Here are the steps you’ll need to follow to register for the ACT online.

 

Step 1. Set up your online ACT account. If you haven’t done so already, you’ll need to create your account by visiting the ACT test webpage, clicking on Registration, and then clicking on Register Now. Follow the directions to set up your account. If you’ve already created an account, don’t create a second one; just go ahead and log in.

 

Step 2. Log into your ACT account. On the home page, click on “Register for Test.” This is where you’ll start entering information about yourself and your test choices. The website will guide you through the process, but we’ll go over the basics here as well.

 

Step 3. Fill out your personal and contact information. It’s very important that your responses in this section be complete and accurate so that your scores can be processed, tracked, and sent to you and to colleges correctly.

 

Step 4. Fill out information about your interests and college plans. This section is optional; your responses are used to send you additional information about colleges, and also contribute to the ACT’s ongoing research on their test-takers.

 

Step 5. Fill out the ACT Interest Inventory. This section, which uses your responses to recommend some college majors and careers that might interest you, is also optional.

 

Step 6. Agree to the ACT’s Terms and Conditions. Basically, you’re agreeing to follow the rules of the testing program and to not engage in cheating or other misconduct.

 

Step 7. Choose your test date. You’ll also choose whether you want to take the ACT with or without the Writing section; colleges differ in their requirements, so check with the individual schools you’re considering.

 

Step 8. Review photo uploading guidelines. You’ll actually upload your security photo later, after registration is complete.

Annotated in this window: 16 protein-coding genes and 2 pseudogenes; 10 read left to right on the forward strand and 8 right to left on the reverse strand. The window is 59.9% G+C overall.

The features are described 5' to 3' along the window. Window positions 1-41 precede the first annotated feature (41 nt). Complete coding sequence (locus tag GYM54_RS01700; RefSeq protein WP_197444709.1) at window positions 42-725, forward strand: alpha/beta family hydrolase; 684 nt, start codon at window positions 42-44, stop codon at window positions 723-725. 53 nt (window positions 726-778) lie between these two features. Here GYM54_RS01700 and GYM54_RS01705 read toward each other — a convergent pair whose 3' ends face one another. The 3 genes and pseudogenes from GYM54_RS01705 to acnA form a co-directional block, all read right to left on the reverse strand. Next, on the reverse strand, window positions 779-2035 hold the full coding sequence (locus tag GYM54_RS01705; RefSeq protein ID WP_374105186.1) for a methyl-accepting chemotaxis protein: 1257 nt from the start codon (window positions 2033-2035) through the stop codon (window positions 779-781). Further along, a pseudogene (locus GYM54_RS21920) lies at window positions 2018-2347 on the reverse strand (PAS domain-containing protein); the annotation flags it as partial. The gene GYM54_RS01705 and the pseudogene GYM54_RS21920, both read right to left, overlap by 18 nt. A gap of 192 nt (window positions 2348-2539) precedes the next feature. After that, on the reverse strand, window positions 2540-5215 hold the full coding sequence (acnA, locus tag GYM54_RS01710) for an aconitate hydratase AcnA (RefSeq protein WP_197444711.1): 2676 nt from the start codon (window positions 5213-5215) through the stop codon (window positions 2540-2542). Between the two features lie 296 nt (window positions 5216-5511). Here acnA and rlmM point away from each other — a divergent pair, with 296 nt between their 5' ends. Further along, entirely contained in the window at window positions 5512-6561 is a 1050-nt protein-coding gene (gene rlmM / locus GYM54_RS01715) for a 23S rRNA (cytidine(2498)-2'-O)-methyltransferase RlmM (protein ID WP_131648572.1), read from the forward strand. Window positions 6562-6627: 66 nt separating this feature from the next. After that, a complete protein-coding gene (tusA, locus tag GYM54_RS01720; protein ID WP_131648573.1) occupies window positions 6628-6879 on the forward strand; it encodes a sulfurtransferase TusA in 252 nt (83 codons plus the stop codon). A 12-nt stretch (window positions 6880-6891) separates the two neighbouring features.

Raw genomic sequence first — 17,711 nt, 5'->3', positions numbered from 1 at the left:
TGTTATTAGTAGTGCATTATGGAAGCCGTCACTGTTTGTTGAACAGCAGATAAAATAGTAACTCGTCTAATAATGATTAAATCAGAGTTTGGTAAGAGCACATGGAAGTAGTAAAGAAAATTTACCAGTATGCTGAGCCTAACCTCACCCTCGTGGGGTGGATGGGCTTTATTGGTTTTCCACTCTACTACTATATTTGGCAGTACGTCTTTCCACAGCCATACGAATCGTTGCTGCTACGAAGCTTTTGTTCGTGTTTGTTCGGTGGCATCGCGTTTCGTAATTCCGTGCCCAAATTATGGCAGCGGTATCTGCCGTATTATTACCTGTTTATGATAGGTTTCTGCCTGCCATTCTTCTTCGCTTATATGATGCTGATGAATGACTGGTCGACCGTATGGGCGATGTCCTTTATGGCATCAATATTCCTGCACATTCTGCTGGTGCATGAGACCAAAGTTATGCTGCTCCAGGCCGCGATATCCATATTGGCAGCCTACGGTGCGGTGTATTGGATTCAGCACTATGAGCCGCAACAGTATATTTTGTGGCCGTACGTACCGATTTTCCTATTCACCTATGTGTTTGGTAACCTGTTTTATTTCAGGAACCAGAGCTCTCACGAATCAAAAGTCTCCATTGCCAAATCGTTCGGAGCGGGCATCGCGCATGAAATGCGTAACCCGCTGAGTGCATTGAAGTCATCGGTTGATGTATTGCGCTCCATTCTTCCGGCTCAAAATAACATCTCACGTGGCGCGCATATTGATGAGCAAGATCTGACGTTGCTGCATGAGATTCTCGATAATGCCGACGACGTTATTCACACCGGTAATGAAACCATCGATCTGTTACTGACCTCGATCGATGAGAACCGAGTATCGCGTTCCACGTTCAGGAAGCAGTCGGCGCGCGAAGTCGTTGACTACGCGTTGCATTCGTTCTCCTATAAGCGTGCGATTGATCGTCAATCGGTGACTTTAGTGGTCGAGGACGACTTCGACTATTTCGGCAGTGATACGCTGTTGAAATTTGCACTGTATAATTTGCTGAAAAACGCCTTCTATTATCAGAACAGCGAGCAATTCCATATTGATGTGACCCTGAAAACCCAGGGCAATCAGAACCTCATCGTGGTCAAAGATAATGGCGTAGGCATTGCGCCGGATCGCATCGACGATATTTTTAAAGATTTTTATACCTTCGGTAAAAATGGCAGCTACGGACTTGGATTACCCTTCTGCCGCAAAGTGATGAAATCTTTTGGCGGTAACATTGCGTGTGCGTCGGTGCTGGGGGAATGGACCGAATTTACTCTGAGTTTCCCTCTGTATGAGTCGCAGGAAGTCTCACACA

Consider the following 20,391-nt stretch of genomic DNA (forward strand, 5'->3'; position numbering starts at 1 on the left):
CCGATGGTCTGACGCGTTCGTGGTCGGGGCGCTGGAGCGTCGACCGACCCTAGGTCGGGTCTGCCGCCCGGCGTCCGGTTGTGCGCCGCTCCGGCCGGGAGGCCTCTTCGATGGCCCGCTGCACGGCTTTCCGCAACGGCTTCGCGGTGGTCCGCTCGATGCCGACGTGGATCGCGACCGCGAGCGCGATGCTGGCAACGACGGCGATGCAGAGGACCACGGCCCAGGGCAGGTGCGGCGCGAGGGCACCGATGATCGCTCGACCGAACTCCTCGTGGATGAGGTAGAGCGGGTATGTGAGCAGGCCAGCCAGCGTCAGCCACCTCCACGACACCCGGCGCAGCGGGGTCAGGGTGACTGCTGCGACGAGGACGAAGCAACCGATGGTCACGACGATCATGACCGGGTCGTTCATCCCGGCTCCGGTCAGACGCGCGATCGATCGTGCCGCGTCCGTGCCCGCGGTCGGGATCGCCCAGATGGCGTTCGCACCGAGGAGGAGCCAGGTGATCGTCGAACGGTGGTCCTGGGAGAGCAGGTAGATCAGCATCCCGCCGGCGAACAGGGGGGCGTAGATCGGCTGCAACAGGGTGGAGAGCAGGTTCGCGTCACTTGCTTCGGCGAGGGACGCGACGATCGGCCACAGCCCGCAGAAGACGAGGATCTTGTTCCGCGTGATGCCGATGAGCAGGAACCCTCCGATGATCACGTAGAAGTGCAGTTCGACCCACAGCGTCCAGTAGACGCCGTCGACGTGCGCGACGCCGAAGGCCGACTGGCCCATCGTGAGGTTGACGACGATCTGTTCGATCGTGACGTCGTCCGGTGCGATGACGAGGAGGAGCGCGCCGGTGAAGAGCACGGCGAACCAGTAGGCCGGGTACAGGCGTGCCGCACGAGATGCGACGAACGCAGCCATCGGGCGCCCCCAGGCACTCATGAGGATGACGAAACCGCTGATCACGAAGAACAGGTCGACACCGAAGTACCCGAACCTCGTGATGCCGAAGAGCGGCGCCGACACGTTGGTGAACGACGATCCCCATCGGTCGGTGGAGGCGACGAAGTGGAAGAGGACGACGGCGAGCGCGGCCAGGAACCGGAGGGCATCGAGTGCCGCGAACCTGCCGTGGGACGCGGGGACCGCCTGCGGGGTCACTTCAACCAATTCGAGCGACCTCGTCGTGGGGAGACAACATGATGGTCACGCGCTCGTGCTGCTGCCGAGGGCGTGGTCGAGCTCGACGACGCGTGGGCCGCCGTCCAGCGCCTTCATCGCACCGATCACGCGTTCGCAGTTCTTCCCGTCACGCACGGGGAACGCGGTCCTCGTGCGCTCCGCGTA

Step 9.List your high school courses and grades. Include courses from 9th grade onward, including any courses you’re currently taking. Your GPA based on this data will be sent along with your score report to any colleges you specify.

 

Step 10. List 4 colleges to receive your score report for free. Additional reports and/or reports ordered later on will incur an additional cost, so use this option while you have it.

 

Step 11. Fill out the Future Plans section. This is another optional section that asks about your plans and goals.

 

Step 12. Choose your preferred test center. You’ll be provided with a list of test centers near you offering the ACT on that date. You don’t have to take the ACT at your own high school, so feel free to choose whichever site is most convenient.

 

Step 13. Complete your registration and pay your test fee. If you have a fee waiver with a serial number, you can enter that number at this time.

 

Step 14. Upload your security photo. You’ll do this within your online ACT account, no later than 8 days before your test date.

 

That’s all! If you need to make changes to your test registration, such as switching to a different test center, you can do so within your online ACT account. (Additional charges may apply for some changes.)